w/ Hop Along
War Memorial Auditorium; Nashville, TN
October 13, 2015
Review by Carson O’Shoney. Photos by Jen Silver.
Modest Mouse have been circling the waters since their last Nashville show, at The Ryman in 2007. Since then, they’ve played Knoxville (2010), Chattanooga and Memphis (earlier this year), and even Louisville’s Forecastle Fest (this summer), but finally made their much anticipated return to the Music City last week for a two-night stand at War Memorial Auditorium. The first show they announced sold out so fast that the band added a second night just over a week later, as if we needed proof that we had been waiting for them to come back for a long time. Check out our review of night one below, which included openers Hop Along, along with some photos from Jen Silver.
Opening the show were buzzy Philadelphia band Hop Along. Their sound was like a smoothed out Bully, but more influenced by indie rock than grunge. Lead singer and guitarist Frances Quinlan has a similar strained-voice delivery style as Alicia Bognanno, and was clearly the standout of the group – the band did start out as her solo project, after all. She said that she was amazed by the exterior of the venue – who wouldn’t be – and couldn’t believe they got to play there. She seemed earnest and happy to be there. The group played 30 minutes of solid indie rock to a semi-attentive audience. They gave a valiant effort to win over the crowd, but ultimately some audiences are just in it for the headliner, as seemed to be the case here. The crowd grew larger as their set went on, and by the time Hop Along left the stage, War Memorial was filled to the brim with a sold out crowd of Modest Mouse-heads.
Modest Mouse. Photo by Jen Silver.
The lights dimmed at 9:25, but Modest Mouse didn’t hit the stage immediately. Instead, they made the crowd feel like they were inside a beehive, by blasting the sound of bees over a blue lit stage. After a full five minutes, all eight of the band members finally took the stage. They kicked things off with “The Whale Song” from their 2009 EP No One’s First and You’re Next. That was our first hint that the setlist would find the band digging deep all night – they played at least one song from each of their albums (including the previously mentioned EP and their compilation album Building Nothing Out of Something) – mostly forgoing their most well-known songs. They did play “Float On” and “Missed the Boat,” but saved the other ‘hits’ for night two. They went on to play a handful of songs from the new record – including the single “Lampshades on Fire” and the circus-sounding “Sugar Boats.” The group were recieved well, but the biggest cheers of the night came from the oldest songs, particularly “Dramamine” and the set closer “Doin’ the Cockroach.”
Modest Mouse. Photo by Jen Silver.
Isaac Brock stood to the far right on the stage, instead of front and center like most frontmen, but it didn’t matter – he was still the star of the show. He has an incredible ability to go from calm to intense faster than a Bugatti goes 0-60mph, and he showcased that throughout the night. He was also very chatty – which would normally be a good thing because he can be a hilarious, sarcastic asshole when he wants to be. However, either the sound or his mumbling (or a bit of both) made actually hearing what he was saying nearly impossible, so his many speeches mostly resulted in friends looking at each other and shrugging throughout the audience. There were also a few sound problems throughout the set – mainly a screeching loud noise that occurred on a few different songs, but neither of these things seemed to effect the way the crowd felt about the show. Half of the balcony was standing and dancing the entire time, while everyone on the floor got hot and sweaty from dancing so much in close quarters.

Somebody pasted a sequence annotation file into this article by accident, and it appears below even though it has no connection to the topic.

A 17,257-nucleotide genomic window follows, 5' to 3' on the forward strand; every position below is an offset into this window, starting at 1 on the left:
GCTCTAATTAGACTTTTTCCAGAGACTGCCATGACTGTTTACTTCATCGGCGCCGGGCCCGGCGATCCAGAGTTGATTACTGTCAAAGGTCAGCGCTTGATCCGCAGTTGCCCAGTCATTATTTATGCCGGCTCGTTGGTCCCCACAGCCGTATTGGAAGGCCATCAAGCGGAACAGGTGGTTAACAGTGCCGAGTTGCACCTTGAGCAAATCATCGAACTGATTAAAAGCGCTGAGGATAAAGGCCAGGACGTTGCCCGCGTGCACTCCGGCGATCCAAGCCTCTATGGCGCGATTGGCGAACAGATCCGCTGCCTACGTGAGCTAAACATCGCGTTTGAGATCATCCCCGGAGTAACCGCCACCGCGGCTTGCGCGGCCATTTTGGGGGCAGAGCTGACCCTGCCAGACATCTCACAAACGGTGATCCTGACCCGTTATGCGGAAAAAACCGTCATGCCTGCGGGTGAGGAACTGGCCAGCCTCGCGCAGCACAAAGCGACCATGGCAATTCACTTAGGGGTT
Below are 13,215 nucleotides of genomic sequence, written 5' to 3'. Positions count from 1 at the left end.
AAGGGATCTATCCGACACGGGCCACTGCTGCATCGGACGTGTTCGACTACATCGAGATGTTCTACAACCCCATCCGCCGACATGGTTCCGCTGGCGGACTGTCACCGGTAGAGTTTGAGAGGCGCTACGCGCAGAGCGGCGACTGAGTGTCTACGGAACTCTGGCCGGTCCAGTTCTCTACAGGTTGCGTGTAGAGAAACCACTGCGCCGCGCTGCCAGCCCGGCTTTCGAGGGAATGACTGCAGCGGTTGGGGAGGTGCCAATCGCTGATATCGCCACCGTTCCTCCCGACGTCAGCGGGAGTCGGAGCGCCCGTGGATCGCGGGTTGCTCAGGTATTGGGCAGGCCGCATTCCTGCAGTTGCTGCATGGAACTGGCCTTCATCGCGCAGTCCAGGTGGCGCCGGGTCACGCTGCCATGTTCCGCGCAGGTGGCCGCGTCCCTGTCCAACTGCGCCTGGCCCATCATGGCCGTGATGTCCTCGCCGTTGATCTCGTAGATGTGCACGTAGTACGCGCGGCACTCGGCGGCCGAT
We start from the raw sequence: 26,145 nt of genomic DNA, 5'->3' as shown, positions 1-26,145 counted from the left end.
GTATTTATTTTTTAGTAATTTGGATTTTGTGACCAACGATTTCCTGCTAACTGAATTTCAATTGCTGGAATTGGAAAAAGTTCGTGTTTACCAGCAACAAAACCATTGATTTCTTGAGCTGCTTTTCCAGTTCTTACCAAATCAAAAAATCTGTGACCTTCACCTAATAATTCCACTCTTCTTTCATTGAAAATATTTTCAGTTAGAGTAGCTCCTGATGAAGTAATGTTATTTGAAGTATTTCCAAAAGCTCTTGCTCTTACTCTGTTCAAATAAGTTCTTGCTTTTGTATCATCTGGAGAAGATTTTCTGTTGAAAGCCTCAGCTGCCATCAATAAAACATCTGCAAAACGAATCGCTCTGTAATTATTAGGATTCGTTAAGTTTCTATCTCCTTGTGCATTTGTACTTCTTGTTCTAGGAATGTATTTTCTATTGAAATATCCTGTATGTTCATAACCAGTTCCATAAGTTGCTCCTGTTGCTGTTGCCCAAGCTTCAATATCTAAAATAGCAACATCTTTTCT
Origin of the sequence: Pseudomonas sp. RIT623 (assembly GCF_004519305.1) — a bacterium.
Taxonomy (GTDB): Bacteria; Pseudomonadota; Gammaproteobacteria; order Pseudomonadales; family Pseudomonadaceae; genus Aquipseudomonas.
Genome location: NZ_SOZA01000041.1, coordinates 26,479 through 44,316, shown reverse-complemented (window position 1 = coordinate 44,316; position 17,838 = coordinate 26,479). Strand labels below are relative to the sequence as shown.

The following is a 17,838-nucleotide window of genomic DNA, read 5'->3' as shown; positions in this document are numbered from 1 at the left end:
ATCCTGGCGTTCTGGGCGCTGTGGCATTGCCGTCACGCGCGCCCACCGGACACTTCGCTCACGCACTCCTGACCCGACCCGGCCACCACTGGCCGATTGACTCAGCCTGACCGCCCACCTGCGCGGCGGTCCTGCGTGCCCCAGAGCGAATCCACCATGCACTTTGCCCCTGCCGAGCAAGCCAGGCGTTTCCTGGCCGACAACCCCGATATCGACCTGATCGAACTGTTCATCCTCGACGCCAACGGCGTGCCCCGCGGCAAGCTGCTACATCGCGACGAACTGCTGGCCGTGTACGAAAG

Halfway through the set, Brock said “We’re in Nashville right? You guys have never seen one of these things” as the crew brought him a banjo. “They call it a banjo, it’ll take country music by storm!” That led into one of the highlights of the night – “Bukowski.” When the band left the stage after “Doin’ the Cockroach,” they replayed the beehive sounds again for another 10 minutes, giving people time to grab a drink before the encore. However, turned out that War Memorial had already run out of beer by then – apparently Modest Mouse fans are heavy drinkers, who knew? [Editor’s note: The venue did not run out of beer. By law, they must shut down 30 minutes before the end of the show.] They came back on stage for a three song encore, starting with “Dark Center of the Universe.” Brock then addressed the audience, saying that he was losing his voice because he can’t sleep, so they had two choices for the next song they had planned – he could either sing it terribly or not sing it at all. They voted by applause, and they voted for him to sing it terribly. The song turned out to be “The Ground Walks, With Time in a Box,” perhaps the biggest highlight from the new album, something that wouldn’t sound out of place on either of their previous two albums. Then came the fantastic finale of the night – “Good Times Are Killing Me,” a sentiment that plenty of workers in the audience were sharing as the show pushed 11pm on a Tuesday night. Let’s hope it’s not another eight years before Modest Mouse decide to return to Nashville.
The Whale Song
Lampshades on Fire
Grey Ice Water
Never Ending Math Equation
Missed the Boat
Shit in Your Cut
Doin’ the Cockroach
Dark Center of the Universe
The Ground Walks, With Time in a Box
The Good Times Are Killing Me